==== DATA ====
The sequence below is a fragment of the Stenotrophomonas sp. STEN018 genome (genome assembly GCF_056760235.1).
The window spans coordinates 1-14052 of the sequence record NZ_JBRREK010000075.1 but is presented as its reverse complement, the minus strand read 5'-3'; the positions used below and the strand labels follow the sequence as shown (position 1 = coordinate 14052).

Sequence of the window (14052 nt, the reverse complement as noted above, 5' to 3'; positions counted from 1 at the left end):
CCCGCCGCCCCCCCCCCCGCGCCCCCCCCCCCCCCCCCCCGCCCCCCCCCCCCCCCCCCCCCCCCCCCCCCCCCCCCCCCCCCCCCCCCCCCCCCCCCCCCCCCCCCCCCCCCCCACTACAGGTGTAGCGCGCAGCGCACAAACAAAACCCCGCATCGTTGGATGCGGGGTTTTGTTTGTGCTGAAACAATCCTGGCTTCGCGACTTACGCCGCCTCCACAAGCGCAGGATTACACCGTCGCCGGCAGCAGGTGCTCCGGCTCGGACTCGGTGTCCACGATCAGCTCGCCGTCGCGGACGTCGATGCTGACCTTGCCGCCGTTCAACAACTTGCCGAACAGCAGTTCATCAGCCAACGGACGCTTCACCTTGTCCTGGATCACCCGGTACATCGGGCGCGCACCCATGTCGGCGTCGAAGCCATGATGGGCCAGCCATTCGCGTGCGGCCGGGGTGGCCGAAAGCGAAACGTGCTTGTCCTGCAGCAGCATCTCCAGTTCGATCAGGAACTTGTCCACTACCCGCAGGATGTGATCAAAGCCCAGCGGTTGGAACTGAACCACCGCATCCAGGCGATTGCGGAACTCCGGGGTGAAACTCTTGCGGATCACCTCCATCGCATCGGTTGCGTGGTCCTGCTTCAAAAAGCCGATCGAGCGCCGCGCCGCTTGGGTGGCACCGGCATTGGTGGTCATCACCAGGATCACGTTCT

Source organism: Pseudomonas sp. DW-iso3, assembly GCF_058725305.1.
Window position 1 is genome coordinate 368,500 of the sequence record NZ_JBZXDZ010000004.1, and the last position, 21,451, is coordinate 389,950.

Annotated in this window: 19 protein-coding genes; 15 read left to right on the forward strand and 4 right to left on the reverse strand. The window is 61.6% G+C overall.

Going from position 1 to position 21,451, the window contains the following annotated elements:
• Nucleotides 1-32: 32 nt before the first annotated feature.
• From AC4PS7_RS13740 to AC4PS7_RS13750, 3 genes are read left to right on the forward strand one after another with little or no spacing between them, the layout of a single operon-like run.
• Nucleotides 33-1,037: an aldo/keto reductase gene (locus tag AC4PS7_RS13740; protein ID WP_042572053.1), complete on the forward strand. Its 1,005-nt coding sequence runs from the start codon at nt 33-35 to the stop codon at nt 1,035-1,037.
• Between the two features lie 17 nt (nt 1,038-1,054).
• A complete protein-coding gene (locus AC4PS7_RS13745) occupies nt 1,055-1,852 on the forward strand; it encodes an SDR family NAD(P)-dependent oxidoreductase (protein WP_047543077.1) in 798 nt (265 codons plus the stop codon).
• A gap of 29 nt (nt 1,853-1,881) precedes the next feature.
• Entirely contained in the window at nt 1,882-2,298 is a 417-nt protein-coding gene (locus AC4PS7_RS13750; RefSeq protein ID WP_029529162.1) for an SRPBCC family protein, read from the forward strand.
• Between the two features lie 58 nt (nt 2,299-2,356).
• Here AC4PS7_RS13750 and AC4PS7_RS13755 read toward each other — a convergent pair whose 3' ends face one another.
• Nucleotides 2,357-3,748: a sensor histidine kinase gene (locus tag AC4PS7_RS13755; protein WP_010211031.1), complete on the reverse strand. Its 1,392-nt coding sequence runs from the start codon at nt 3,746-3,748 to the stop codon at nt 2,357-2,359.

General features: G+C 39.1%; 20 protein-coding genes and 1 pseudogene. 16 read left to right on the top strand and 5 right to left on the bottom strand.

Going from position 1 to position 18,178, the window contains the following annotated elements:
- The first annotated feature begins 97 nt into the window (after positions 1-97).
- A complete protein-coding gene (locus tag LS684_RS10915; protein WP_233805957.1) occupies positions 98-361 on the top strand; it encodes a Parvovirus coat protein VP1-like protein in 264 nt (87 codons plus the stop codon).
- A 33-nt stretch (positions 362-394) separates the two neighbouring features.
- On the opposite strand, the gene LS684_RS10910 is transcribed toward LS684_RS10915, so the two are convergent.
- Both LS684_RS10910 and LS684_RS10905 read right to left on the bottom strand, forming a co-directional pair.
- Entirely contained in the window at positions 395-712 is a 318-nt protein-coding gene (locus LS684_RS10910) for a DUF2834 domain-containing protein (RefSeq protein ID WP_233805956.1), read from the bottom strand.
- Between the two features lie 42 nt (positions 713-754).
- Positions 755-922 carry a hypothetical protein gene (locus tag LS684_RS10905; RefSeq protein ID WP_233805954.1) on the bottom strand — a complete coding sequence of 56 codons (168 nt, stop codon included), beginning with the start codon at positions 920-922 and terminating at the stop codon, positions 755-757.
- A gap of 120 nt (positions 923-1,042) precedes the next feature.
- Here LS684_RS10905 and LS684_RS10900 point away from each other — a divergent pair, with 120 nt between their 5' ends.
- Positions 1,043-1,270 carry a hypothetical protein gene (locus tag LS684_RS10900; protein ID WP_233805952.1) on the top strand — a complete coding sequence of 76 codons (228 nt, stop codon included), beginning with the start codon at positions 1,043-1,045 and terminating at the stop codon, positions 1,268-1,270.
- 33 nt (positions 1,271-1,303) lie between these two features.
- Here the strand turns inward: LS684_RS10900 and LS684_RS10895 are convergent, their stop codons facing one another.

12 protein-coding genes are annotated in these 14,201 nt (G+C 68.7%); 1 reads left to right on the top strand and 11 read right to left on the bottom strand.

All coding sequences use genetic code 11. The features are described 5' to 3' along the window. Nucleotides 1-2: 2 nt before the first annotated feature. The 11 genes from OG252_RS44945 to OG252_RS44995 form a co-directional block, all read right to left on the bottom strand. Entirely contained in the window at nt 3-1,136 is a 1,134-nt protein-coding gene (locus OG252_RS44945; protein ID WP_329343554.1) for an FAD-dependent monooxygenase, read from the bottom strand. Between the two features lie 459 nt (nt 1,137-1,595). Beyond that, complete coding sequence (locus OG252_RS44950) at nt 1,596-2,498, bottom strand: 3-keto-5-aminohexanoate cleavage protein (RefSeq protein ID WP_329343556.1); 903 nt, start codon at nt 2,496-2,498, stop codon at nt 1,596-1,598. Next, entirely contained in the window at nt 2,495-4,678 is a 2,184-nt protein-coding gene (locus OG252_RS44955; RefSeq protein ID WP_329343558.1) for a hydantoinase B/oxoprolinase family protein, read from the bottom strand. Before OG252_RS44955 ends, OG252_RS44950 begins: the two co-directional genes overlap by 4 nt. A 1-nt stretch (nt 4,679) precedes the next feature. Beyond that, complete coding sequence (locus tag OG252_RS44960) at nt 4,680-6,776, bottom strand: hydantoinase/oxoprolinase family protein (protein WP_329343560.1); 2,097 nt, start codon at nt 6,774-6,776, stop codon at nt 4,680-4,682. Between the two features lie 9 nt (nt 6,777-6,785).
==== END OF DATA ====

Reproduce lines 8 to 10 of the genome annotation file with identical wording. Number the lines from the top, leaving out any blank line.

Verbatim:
Going from position 1 to position 21,451, the window contains the following annotated elements:
• Nucleotides 1-32: 32 nt before the first annotated feature.
• From AC4PS7_RS13740 to AC4PS7_RS13750, 3 genes are read left to right on the forward strand one after another with little or no spacing between them, the layout of a single operon-like run.